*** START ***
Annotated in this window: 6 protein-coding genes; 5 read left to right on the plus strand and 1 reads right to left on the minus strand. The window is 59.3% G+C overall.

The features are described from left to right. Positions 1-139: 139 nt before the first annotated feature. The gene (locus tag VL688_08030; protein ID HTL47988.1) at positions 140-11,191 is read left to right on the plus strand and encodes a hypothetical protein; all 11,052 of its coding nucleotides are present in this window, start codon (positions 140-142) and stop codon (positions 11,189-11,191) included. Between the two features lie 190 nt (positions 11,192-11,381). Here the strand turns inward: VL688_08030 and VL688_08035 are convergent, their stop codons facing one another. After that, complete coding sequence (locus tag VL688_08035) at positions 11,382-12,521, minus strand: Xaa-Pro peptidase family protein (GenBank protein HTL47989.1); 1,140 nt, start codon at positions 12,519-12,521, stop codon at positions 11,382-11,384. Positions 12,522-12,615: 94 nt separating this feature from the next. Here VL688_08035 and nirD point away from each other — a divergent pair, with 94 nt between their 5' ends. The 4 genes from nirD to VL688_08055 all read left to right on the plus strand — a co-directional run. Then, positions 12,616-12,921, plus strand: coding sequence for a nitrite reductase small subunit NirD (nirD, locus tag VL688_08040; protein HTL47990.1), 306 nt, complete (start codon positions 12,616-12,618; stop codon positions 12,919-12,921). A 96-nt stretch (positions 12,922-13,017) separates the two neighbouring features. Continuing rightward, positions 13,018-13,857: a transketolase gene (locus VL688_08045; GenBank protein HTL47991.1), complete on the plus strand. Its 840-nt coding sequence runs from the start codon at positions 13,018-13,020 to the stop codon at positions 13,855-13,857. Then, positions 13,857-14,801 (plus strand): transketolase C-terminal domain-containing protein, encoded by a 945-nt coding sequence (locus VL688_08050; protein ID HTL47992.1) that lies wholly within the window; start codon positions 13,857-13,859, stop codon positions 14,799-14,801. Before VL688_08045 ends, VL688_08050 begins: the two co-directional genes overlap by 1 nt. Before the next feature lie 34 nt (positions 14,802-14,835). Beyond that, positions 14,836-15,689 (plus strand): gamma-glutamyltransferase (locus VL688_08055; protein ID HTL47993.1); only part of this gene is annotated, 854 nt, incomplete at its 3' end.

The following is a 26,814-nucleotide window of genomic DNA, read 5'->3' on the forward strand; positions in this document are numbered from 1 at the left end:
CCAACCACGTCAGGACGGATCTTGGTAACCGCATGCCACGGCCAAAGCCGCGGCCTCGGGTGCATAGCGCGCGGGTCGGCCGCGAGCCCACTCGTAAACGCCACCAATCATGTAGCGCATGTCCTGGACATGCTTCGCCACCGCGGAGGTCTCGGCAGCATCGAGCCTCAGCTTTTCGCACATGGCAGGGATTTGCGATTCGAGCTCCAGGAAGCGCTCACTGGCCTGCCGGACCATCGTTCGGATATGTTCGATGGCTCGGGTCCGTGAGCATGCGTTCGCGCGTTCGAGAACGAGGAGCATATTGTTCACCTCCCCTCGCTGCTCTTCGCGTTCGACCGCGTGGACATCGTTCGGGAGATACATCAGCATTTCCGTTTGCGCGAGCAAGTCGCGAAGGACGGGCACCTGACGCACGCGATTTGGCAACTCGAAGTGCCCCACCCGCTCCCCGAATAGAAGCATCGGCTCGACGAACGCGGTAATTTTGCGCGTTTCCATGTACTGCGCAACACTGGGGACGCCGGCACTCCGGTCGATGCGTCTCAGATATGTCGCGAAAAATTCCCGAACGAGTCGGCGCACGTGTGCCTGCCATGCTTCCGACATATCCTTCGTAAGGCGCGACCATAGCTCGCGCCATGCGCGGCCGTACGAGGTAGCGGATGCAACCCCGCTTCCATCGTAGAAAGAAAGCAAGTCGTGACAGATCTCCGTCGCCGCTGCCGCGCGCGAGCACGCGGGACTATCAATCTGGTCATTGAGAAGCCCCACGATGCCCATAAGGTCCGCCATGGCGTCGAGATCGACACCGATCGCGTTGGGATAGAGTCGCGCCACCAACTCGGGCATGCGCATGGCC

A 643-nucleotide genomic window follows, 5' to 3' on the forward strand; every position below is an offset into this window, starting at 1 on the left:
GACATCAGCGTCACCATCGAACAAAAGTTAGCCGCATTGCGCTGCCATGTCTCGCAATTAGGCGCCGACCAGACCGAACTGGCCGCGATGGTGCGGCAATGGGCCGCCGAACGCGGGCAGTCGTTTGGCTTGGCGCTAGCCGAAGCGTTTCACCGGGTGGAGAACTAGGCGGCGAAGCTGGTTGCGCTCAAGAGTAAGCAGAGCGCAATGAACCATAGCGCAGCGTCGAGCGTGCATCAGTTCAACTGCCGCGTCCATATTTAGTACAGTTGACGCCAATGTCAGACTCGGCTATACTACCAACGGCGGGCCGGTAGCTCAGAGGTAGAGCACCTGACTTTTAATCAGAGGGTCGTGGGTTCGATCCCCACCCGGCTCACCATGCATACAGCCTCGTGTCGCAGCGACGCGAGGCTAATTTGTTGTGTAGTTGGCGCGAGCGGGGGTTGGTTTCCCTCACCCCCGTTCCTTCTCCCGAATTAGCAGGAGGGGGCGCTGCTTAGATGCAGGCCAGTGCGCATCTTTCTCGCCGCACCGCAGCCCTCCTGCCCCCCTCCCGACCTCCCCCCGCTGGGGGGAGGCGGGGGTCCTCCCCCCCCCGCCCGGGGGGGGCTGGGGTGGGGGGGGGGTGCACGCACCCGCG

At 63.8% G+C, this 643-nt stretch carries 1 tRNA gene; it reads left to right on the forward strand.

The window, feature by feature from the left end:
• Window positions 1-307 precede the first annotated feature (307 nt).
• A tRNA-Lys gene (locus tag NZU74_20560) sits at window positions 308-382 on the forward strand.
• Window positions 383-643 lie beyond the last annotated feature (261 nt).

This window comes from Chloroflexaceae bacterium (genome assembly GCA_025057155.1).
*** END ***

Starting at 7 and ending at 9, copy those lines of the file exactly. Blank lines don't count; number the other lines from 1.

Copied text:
At 63.8% G+C, this 643-nt stretch carries 1 tRNA gene; it reads left to right on the forward strand.

The window, feature by feature from the left end:
• Window positions 1-307 precede the first annotated feature (307 nt).